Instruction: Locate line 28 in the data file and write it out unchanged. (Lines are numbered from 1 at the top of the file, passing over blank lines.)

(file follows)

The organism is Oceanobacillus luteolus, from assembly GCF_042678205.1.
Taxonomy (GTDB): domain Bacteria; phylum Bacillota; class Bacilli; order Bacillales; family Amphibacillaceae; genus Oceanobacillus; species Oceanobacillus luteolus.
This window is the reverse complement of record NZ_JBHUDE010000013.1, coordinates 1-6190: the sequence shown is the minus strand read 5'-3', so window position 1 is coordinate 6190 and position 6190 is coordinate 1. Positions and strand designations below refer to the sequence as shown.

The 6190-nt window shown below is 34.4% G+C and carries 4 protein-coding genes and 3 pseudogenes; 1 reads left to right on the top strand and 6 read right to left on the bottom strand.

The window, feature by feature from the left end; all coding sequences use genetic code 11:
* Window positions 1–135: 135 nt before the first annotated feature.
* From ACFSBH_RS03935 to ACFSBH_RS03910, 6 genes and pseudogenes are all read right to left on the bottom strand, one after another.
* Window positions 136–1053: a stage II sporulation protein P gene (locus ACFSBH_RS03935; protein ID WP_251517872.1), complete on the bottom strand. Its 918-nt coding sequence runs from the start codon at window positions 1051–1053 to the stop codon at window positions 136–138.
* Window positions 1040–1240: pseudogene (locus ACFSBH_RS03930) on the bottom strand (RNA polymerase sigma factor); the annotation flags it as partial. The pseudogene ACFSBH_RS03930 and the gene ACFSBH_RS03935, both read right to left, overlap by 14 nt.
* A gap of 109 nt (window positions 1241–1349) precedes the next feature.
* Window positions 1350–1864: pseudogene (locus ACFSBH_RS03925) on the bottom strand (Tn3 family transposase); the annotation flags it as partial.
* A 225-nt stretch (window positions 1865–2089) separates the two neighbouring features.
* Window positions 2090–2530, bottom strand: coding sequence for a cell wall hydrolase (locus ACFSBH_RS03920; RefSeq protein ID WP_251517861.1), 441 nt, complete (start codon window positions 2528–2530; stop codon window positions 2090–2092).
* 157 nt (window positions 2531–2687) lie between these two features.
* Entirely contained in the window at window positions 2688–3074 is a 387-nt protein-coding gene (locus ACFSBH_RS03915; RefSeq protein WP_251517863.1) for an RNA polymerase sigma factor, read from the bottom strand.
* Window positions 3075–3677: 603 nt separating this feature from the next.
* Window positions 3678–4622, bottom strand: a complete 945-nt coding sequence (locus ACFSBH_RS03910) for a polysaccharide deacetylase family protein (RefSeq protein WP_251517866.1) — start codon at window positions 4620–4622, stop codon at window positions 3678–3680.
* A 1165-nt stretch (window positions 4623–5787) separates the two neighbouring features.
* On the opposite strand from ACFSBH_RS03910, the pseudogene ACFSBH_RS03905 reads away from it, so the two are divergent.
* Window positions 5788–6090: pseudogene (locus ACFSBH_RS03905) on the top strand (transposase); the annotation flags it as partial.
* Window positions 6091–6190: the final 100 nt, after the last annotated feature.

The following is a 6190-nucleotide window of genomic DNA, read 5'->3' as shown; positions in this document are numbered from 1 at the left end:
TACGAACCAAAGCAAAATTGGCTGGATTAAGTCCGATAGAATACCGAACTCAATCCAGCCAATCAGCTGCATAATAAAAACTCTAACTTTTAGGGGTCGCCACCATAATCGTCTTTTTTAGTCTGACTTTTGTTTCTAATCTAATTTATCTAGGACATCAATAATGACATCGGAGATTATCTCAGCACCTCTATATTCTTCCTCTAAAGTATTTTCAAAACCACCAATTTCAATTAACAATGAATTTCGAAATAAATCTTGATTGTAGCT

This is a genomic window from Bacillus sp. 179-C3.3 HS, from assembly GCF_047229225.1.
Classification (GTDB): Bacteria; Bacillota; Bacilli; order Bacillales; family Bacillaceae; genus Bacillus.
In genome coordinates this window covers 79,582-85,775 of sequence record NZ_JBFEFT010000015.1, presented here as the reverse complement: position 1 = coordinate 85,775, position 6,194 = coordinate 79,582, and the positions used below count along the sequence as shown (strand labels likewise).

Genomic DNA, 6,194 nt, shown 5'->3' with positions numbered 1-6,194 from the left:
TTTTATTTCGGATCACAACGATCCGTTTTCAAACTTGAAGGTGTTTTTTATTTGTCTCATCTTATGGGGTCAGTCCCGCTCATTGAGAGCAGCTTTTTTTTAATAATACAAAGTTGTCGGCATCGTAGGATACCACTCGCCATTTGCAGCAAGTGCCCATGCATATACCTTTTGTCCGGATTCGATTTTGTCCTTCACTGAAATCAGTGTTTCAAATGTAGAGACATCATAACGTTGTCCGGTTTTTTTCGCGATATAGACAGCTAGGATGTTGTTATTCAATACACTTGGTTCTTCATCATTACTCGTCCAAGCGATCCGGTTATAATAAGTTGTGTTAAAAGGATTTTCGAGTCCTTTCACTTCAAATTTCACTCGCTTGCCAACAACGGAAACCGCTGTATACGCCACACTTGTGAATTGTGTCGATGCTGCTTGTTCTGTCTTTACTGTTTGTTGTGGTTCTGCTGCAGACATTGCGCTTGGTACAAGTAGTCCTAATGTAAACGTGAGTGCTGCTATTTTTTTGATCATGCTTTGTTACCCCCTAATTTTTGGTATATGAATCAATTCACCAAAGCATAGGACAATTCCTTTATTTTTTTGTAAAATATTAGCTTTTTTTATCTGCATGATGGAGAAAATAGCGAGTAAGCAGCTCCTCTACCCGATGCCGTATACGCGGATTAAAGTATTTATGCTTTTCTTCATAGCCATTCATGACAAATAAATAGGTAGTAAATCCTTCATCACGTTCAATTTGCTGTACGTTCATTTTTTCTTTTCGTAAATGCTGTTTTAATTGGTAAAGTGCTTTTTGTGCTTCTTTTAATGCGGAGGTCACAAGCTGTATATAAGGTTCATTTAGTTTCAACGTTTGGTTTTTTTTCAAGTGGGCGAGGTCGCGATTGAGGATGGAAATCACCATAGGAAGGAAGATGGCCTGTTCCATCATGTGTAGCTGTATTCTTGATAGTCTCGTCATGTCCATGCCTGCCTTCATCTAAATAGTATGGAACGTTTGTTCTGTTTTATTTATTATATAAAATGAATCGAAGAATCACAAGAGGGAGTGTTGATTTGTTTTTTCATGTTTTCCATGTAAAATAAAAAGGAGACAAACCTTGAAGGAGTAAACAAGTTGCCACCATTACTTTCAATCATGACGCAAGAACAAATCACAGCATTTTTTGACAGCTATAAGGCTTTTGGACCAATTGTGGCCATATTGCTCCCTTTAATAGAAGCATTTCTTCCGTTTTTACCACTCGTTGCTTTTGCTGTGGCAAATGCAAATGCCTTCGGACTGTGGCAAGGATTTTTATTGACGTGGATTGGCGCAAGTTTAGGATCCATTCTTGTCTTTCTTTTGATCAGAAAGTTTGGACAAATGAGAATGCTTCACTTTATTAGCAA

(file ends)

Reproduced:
TTTTATTTCGGATCACAACGATCCGTTTTCAAACTTGAAGGTGTTTTTTATTTGTCTCATCTTATGGGGTCAGTCCCGCTCATTGAGAGCAGCTTTTTTTTAATAATACAAAGTTGTCGGCATCGTAGGATACCACTCGCCATTTGCAGCAAGTGCCCATGCATATACCTTTTGTCCGGATTCGATTTTGTCCTTCACTGAAATCAGTGTTTCAAATGTAGAGACATCATAACGTTGTCCGGTTTTTTTCGCGATATAGACAGCTAGGATGTTGTTATTCAATACACTTGGTTCTTCATCATTACTCGTCCAAGCGATCCGGTTATAATAAGTTGTGTTAAAAGGATTTTCGAGTCCTTTCACTTCAAATTTCACTCGCTTGCCAACAACGGAAACCGCTGTATACGCCACACTTGTGAATTGTGTCGATGCTGCTTGTTCTGTCTTTACTGTTTGTTGTGGTTCTGCTGCAGACATTGCGCTTGGTACAAGTAGTCCTAATGTAAACGTGAGTGCTGCTATTTTTTTGATCATGCTTTGTTACCCCCTAATTTTTGGTATATGAATCAATTCACCAAAGCATAGGACAATTCCTTTATTTTTTTGTAAAATATTAGCTTTTTTTATCTGCATGATGGAGAAAATAGCGAGTAAGCAGCTCCTCTACCCGATGCCGTATACGCGGATTAAAGTATTTATGCTTTTCTTCATAGCCATTCATGACAAATAAATAGGTAGTAAATCCTTCATCACGTTCAATTTGCTGTACGTTCATTTTTTCTTTTCGTAAATGCTGTTTTAATTGGTAAAGTGCTTTTTGTGCTTCTTTTAATGCGGAGGTCACAAGCTGTATATAAGGTTCATTTAGTTTCAACGTTTGGTTTTTTTTCAAGTGGGCGAGGTCGCGATTGAGGATGGAAATCACCATAGGAAGGAAGATGGCCTGTTCCATCATGTGTAGCTGTATTCTTGATAGTCTCGTCATGTCCATGCCTGCCTTCATCTAAATAGTATGGAACGTTTGTTCTGTTTTATTTATTATATAAAATGAATCGAAGAATCACAAGAGGGAGTGTTGATTTGTTTTTTCATGTTTTCCATGTAAAATAAAAAGGAGACAAACCTTGAAGGAGTAAACAAGTTGCCACCATTACTTTCAATCATGACGCAAGAACAAATCACAGCATTTTTTGACAGCTATAAGGCTTTTGGACCAATTGTGGCCATATTGCTCCCTTTAATAGAAGCATTTCTTCCGTTTTTACCACTCGTTGCTTTTGCTGTGGCAAATGCAAATGCCTTCGGACTGTGGCAAGGATTTTTATTGACGTGGATTGGCGCAAGTTTAGGATCCATTCTTGTCTTTCTTTTGATCAGAAAGTTTGGACAAATGAGAATGCTTCACTTTATTAGCAA